Orlando City have long been one MLS’ most confusing teams. They’re streaky and switch between energetic attacking spells and disastrous defensive performances. They’re youthful, but their academy has not yet been sufficiently productive. Even after this offseason’s TAM-fueled rebuild, the line between a lack of talent and underperformance is blurry.
At the root of it all, though, is simply performance, and through the entirety of Orlando’s MLS existence, that has not been good enough. Now in their fourth year, they’ve yet to make the postseason. And after a strong start to 2018, they have lost six straight in MLS. They will move onto their third coach in four years after Jason Kreis was let go on Friday.
Perhaps undeservedly, OCSC have gained a reputation as being “quick to the trigger” for the firing of their first coach, Adrian Heath, in July of 2016. Letting Kreis go so early in this new-look iteration of the team furthers that reputation.
Kreis, most notable for his success at the turn of the decade with Real Salt Lake, tried his darndest to implement his favorite 4-4-2 diamond formation. It never quite panned out. He got Will Johnson, the famously intense midfield shuttler from those RSL days, to go to Orlando, and they signed players like Yoshimar Yotun to fill that role as well. But they always looked significantly better in a 4-2-3-1.
The diamond formation was Kreis’ one attempt at forming a real tactical identity. There was not one present otherwise. Abandoning that new-ish tenet of MLS management was, put lightly, an oversight.
Orlando had arguably the best offseason in MLS. They got rid of Carlos Rivas-type dead weight and acquired a variety of new, better contributors through outside transfers and intra-league trades. Sacha Kljestan and Justin Meram joined Dom Dwyer in a rebuilt attack based around historically productive MLS veterans and went young with Paraguayan Josue Colman and Fire Homegrown Cam Lindley.
They even tried to fix a slow, mistake-prone defense that relied almost completely on 32-year-old Jonathan Spector last year. Mohamed El-Munir and Lamine Sane were among the defenders signed for this season.
Those defenders have not panned out. El-Munir struggles to get through a game without making a bad mistake. Sane has been injured for half the season and hasn’t looked that good when in the lineup. Amro Tarek and Chris Schuler have not adequately replaced the oft-injured Spector, who has struggled with concussions for much of this season. Johnson was moved to right back, a position he does not play.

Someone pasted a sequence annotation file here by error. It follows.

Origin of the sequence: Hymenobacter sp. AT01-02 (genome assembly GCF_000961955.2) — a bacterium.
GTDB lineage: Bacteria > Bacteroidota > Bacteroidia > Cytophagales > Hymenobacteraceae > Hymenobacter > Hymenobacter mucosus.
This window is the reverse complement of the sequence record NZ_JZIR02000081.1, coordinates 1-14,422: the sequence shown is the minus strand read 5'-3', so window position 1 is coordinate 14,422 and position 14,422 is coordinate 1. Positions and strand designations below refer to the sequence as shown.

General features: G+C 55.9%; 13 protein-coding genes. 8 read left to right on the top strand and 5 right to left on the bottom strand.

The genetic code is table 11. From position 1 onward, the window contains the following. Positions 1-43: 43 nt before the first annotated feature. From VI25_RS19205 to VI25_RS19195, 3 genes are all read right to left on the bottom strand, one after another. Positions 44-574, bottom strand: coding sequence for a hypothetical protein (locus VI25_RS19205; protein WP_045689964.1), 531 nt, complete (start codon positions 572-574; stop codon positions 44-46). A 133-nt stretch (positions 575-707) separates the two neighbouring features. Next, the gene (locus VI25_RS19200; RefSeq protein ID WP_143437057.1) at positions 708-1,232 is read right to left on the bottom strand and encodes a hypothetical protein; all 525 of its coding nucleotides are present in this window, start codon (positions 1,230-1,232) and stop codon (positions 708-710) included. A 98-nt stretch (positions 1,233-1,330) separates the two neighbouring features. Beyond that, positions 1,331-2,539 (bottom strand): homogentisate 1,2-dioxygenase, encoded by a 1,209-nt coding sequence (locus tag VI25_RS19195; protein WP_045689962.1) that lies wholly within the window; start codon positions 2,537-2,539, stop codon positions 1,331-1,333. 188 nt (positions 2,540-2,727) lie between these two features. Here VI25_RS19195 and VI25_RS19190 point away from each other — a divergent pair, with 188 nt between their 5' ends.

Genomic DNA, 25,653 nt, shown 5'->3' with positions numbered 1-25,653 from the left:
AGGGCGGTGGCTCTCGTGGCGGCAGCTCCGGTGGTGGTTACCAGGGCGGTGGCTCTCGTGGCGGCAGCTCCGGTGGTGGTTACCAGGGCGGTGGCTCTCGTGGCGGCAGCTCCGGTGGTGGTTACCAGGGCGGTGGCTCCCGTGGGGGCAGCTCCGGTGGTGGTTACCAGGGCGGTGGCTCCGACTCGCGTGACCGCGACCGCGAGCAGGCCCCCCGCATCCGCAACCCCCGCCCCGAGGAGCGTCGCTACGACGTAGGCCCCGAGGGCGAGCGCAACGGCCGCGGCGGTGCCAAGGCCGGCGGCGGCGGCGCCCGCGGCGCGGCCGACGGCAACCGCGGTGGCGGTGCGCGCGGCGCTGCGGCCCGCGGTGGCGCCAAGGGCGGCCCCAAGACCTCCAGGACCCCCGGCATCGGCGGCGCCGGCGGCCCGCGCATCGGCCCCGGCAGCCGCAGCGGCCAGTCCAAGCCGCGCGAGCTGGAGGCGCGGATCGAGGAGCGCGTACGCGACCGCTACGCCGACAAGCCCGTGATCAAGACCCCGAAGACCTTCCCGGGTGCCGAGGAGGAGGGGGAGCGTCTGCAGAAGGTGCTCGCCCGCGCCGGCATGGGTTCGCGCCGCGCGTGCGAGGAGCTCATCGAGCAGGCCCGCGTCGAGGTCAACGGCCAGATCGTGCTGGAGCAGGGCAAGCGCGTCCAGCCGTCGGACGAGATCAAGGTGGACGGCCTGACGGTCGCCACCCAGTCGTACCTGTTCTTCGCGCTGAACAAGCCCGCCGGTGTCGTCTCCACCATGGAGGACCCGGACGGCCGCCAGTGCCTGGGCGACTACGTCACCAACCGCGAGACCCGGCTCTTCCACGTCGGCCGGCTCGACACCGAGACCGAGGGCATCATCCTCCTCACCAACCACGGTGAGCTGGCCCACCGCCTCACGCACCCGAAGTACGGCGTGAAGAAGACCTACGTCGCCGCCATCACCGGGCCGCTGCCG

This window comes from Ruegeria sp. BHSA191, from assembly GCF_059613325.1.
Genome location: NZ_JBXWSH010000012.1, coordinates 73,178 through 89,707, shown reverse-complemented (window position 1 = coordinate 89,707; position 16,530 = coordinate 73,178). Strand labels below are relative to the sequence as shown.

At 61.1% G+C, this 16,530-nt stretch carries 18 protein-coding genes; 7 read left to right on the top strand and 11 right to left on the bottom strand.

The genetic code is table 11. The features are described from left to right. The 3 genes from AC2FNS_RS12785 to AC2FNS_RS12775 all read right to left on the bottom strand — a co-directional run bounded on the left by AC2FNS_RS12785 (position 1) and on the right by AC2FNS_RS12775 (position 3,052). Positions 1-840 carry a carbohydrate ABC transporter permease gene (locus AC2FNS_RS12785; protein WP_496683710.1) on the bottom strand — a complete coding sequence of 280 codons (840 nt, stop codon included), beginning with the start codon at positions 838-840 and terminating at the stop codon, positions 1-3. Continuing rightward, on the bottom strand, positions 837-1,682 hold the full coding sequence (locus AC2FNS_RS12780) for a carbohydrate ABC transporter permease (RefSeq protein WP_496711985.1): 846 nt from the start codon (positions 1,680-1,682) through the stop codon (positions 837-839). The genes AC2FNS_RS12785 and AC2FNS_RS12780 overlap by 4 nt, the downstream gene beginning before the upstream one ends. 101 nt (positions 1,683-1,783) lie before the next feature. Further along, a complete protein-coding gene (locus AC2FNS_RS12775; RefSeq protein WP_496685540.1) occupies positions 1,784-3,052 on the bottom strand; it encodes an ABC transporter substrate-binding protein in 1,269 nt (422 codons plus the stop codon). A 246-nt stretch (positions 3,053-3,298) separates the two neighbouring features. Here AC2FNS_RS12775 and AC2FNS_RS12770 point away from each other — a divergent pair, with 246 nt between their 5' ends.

The attack is talented, on paper, and looked okay with rookie Chris Mueller in the starting lineup during an early season win streak. But it has gone stale, particularly in the weeks leading up to Kreis’ dismissal, and it is hard to pinpoint exactly why. At times it has been congested with Meram invading Kljestan’s space. Distribution out of midfield can be inconsistent and mistake-prone.
There’s no doubt that the attack has not been as good as it could be, however, and when that can be said about any aspect of a team, the coach is usually to blame. Kreis has not been able to get the best out of this new Orlando team, and for a club desperate to find success, he was not afforded more time to figure it out.
Signs of progress and improvement are lacking, to an extent rationalizing Orlando’s seemingly rash decision. But Kreis never was afforded the opportunity to build a playoff-caliber defense, and much of OCSC’s struggles this season have come with major injuries and absences hampering the lineup. Not everything was his fault.
We should also remember that while accountability is desirable, and something MLS perpetually needs more of, this league is uniquely forgiving. Orlando, despite their six-game losing streak, are still in sixth and within reach of higher places. Even with Toronto FC sleeping behind them, they very well could have made the playoffs with Kreis at the helm.
This decision was made with a “win now” mentality in mind. Orlando have some good young players and are set up well enough for the future, but at the core of this decision was a desire to get something out of the aggressive transfers they made in the winter, and to finally find some level of success and legitimacy at the MLS level.
On a macro level, this is an acceptable decision — Orlando did not see immediate or long-term potential in Kreis, and decided to get rid of him early enough to get new blood in for the rest of this season. Whether there is potential in Kreis, short term or long term, is debatable.
What is for sure, though, is that Kreis was not given a whole lot of time to give us a concrete answer to that question. And so Orlando begin another search for a coach, an identity, and an end to ambiguity.